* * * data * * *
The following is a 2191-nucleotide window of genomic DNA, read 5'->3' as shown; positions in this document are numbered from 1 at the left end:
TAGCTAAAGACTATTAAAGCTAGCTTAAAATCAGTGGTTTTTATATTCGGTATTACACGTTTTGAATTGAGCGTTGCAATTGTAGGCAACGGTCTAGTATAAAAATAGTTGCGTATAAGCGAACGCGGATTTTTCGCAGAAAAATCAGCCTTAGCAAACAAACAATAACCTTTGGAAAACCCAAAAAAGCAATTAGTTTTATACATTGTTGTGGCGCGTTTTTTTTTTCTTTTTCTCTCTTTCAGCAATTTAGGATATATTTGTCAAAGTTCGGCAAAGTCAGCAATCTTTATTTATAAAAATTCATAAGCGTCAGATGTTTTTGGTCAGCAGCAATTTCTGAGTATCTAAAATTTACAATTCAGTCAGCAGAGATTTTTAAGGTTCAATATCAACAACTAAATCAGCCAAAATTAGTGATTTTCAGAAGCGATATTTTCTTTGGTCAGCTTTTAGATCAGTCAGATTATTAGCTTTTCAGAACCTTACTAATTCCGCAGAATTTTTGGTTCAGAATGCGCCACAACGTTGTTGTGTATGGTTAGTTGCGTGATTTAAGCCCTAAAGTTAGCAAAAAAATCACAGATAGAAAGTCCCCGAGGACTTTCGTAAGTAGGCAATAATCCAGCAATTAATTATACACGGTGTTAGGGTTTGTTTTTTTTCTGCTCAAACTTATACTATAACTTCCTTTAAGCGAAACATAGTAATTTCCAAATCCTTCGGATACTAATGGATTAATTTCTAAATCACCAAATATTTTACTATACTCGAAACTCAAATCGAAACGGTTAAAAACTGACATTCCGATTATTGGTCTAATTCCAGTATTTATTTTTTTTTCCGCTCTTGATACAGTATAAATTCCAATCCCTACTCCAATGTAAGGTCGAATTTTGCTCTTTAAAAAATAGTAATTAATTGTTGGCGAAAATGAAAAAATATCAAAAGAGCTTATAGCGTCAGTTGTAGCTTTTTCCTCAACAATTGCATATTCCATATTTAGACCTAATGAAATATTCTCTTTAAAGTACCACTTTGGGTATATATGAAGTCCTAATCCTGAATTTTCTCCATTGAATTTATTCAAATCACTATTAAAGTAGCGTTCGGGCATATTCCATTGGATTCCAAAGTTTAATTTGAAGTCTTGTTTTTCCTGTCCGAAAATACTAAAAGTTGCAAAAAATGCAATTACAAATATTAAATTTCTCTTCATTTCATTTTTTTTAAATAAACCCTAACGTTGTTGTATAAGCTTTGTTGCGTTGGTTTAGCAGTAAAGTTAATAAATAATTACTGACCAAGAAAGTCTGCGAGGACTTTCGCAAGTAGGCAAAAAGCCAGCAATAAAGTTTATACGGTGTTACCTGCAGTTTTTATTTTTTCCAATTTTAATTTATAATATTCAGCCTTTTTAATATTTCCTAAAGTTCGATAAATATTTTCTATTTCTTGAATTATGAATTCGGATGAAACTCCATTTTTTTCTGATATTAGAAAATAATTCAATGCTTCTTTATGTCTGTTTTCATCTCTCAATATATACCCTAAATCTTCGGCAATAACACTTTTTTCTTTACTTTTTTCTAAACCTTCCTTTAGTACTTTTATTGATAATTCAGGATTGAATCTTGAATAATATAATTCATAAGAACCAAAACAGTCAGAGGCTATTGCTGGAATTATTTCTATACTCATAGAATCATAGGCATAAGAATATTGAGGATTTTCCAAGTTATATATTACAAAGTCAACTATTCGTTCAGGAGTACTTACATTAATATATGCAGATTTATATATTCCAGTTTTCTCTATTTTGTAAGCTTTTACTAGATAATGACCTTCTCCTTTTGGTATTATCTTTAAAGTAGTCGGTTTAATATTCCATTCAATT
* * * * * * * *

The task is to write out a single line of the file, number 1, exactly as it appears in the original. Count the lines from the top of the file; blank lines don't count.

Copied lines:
The following is a 2191-nucleotide window of genomic DNA, read 5'->3' as shown; positions in this document are numbered from 1 at the left end: